Asked what politicians mean when they say they are pursuing science, Professor Whitty said: “Well, in a good ideological world, there is a scientific stage where you go through and you are neutral. And magistically bring out the truth, and then you put your hands up. It’s up to the policy makers to turn it into a beautiful policy that then enforces something realistic.
“Of course it’s a little dirty. But I think it’s important that I don’t kill my professional colleagues in the political and policy arenas.
“I think they are in virtually all political parties – but the prime minister and the ministers in power clearly have a responsibility – they tried to understand the scientific advice, and then they tried to find out. How you can change the policy that works the most
“I know we can all agree or disagree with individual decisions, but I think it was a real effort, and it wasn’t just like I said in government, it was also true of the opposition.
“To begin with, I think there were a lot of competitive voices in the public arena and I think a lot of the political leaders who were listening had a hard time working on it.
“But I think what they noticed over time should be to find a central body of opinion.”
“Science moves forward, leads to new learning,” he said, adding that he would comment now and give an opinion that would prove to be wrong, as science moves forward and our understanding moves forward.
He added: “I’m sure I’m still giving advice, which I’ll see again in a year and say it was technically wrong, because we’ve learned things we didn’t know. ۔ “
Professor Whitty argued that “it was easy to take cheap shots” but that political parties and the media at large had “tried hard to understand what was being said”.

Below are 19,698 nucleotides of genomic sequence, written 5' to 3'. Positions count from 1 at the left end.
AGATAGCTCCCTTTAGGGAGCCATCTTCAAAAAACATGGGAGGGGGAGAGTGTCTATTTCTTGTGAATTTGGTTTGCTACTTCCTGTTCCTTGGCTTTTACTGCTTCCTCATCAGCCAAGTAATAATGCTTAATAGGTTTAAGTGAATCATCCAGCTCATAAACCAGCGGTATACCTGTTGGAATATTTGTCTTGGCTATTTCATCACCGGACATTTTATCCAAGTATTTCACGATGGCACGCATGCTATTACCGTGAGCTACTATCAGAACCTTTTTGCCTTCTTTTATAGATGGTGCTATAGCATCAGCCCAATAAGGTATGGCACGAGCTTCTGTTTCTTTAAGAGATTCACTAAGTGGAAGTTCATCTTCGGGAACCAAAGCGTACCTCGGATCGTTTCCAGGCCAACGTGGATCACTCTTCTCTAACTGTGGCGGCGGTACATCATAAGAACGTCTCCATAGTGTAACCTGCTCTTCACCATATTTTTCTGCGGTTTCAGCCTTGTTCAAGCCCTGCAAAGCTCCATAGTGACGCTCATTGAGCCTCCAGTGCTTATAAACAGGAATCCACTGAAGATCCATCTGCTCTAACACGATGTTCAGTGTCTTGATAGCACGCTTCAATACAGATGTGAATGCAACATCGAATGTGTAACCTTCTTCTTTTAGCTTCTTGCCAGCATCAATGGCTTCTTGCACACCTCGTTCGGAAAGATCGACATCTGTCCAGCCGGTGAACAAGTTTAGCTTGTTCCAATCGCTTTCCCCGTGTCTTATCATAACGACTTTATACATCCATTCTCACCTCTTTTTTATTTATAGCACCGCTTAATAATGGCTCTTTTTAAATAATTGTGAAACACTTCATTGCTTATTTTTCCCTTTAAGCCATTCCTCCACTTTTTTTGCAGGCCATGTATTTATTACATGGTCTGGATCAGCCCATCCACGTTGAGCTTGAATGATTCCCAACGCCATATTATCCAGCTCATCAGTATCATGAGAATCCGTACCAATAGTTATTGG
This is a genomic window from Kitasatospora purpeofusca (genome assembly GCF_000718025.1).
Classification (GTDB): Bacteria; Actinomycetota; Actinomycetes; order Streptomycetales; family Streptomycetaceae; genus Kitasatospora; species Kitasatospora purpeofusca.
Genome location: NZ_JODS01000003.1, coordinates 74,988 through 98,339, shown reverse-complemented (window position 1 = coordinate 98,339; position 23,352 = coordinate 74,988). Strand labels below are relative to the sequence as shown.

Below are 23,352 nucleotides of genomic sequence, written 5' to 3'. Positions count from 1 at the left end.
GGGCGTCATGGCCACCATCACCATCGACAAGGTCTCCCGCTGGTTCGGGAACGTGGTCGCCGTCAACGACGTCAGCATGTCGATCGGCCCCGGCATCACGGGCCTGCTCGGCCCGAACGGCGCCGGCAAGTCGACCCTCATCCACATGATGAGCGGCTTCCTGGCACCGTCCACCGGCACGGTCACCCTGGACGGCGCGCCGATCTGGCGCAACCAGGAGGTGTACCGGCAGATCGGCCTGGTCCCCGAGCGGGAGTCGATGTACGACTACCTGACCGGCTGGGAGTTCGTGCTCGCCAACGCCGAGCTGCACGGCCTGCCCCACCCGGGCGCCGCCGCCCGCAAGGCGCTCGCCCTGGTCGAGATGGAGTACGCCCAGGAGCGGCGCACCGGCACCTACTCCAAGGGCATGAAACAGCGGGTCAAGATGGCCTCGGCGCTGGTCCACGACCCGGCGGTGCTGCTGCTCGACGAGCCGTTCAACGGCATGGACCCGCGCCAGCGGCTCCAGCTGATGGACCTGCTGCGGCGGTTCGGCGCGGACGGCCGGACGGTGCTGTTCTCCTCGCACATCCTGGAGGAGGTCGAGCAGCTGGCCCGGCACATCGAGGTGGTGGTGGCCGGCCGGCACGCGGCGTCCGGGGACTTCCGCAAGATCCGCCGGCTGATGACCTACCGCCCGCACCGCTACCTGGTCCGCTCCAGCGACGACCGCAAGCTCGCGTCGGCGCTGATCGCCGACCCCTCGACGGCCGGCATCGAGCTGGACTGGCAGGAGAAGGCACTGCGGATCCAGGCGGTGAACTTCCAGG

When asked when the next epidemic is coming, he replied, “I hope I’m too late to retire.”
But on the subject of the lessons learned, Professor Whitty said that the last major epidemic was HIV and that “if you try to handle HIV as you handle cod, it will obviously be devastating.” And on the other side.
“So I think what we should never do is assume that just because we have learned so many lessons from an epidemic, they will necessarily translate into the next.”
“And the last big epidemic I encountered was Ebola, which was basically a touch disease, again a very different set of ways to deal with it.”
He continued: “Certainly there are some very important things that we misunderstood at the beginning of the coed, based on the assumption that it would be something like the previous infection, and it didn’t happen, and it’s inevitable.”
Earlier this week, a report by MPs from the Science and Technology Committee and the Health and Social Care Committee said the UK’s epidemic preparedness was too focused on the flu, while ministers called for early 2020 lockdown measures. Waited too long to move forward.
At the onset of the epidemic, when Covid 19 appeared in China, MPs said Britain’s policy was to “accidentally and gradually approach” interventions such as social isolation, isolation and lockdown by mistake.